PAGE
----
Coral reefs, often called “rainforests of the sea”, makeup the most complex marine ecosystem on earth, essential to literally millions of plant and animal species. The reefs are home to about 500 to 800 coral species, covering around 26,000 square kilometers. However, only four percent remain in pristine condition.
Reports have it that coral reefs in the country are in a steady decline, with about10 percent decline in healthy reefs in the last decade.
One of the largest threats to corals reefs is the acidification of seawater due to high carbon dioxide concentration. Ocean acidification slows down the production of calcium carbonate, a compound needed to build the “skeletal system” of corals and other calcifying marine organism. Ocean acidification threatens the health of reef ecosystems as a whole.
Diseases, storms, and change in seawater temperatures also play a major role in the destruction of our coral reefs. On the other hand, human activities such as destructive fishing, overfishing, and improper waste disposal among others, also contribute to its degradation. Degradation from human activities will continue to escalate as long as there are more and more people living near or are dependent on the sea.
Filipinnovation to restore the corals
Fortunately, marine experts from the government, academe, and research institutes have banded together to rehabilitate the coral reefs in the country. Spearheaded and funded by the Department of Science and Technology (DOST), in partnership with the University of San Carlos (USC) plus dive shop and resort owners, the “Filipinnovation on Coral Reef Restoration” program aims to re-establish a healthy marine ecosystem with the use of local innovation.
The program, led by Dr. Filipina Sotto, marine biologist and department head at USC, conducted pilot testing of coral restoration through transplantation of coral nubbins or polyps from the laboratory to protected sites.
According to Dr. Sotto, at least eight hectares of damaged reefs are all over the country will be restored through the program. “These reefs will provide an increase in necessary habitat for many marine lives to thrive such as oysters, shrimp, clams, snails, crabs, as well as many species of fish,” she added.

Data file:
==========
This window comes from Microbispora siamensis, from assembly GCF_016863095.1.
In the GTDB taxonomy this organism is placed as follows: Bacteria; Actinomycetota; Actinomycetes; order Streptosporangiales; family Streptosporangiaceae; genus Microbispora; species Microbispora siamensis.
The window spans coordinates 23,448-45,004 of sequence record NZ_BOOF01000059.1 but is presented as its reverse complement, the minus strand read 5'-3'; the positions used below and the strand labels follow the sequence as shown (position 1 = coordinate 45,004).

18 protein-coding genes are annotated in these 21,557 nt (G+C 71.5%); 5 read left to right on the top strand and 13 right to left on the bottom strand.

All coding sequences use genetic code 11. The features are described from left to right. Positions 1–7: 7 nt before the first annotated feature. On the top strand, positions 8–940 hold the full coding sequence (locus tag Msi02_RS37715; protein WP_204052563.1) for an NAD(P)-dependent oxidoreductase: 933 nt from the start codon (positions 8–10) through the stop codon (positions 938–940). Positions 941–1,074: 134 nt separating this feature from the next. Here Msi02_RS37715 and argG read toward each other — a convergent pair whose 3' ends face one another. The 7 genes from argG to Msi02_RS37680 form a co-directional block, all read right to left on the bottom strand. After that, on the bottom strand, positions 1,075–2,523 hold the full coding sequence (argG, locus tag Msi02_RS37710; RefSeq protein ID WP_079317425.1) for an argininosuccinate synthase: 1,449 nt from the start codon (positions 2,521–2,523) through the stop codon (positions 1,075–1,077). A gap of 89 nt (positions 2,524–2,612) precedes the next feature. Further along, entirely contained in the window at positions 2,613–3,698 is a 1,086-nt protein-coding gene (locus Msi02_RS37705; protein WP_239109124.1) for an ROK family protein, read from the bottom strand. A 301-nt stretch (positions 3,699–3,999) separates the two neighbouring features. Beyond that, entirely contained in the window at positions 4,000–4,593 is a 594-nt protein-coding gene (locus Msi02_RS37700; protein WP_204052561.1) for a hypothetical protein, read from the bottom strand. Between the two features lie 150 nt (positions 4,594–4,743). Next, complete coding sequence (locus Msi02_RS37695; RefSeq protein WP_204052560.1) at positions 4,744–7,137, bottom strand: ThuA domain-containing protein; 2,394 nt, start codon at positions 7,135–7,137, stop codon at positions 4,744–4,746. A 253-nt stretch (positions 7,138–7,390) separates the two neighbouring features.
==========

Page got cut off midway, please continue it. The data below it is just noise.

The implementing agencies together with their partners have already constructed and deployed the Coral Nursery Units (CNU) in Bohol and Aklan while 36 out of 40 target CNUs have been deployed in Batangas, 20 in Aurora, 10 in Southern Leyte, and 23 in Masbate.
However, deployment of CNUs in Bataan, Boracay and Zambales are put on hold due to strong waves in the area. Each CNU, aided by a specially designed underwater frame, contains 500 coral fragments to be transplanted after a certain period.
Aside from coral transplantation, the program aims to establish a gene bank in the country and a hatchery that will produce sexually propagated juveniles for coral restocking and as transplanting materials.
The establishment of the Marine Research Laboratory in Maribago, Mactan Island, Cebu will help corals be propagated sexually that will give higher genetic diversity and higher number of coral juveniles. Also, sexual propagation causes less damage to the donor colonies than asexual propagation methods.
Also, the program will hold trainings for reef restoration and preservation in various universities. It will also generate a popularized version of protocols for coral enhancement and restoration.
Full support from the government
The Filipinnovation on Coral Restoration is a concerted effort of the DOST, Office of the Executive Secretary, Congressional Representatives, and the LGUs.
Meanwhile, the Senate Committee on Climate Change, chaired by Sen. Loren Legarda, has expressed full support in the project. Legarda lauded the DOST for its initiative in restoring the country’s damaged marine ecosystems. The efforts, she said, result in enhanced livelihood opportunities and a sustained tourism promotion.
“Through this effort, we harness science not only to restore our damaged reefs but also to provide jobs, and livelihood opportunities, and promote sustainable tourism,” she said.
Legarda emphasized that the participation of the local communities, with the help from the academe and the government, is vital in the rehabilitation of our marine resources.
“As more people realize the benefits of restoring and conserving our coral reefs, we will have more allies in protecting them from the many threats that cause them irreparable damage. We must do our part to save our coral reefs,” she added.
Corals are important
Healthy reefs act as buffer zones to protect the communities since coral reefs break the waves, decreasing the chance of eroding the coastline.
Also, economic benefits can come from a healthy marine ecosystem. Aside from being home to an abundant fish population, a healthy marine ecosystem can create jobs and other economic opportunities, such as diving and snorkeling sites to increase tourist attraction.
Aside from the local communities, tourism, and especially the diving community, the academic and government sectors are seen to benefit from program through technology generation and integration.
It is said that a damaged coral reef cannot be restored to its original condition. Recovery of coral reefs may possibly take decades to centuries, thus reef preservation should be the priority management strategy.
For a healthy and sustainable marine ecosystem, prevention is indeed better than its cure.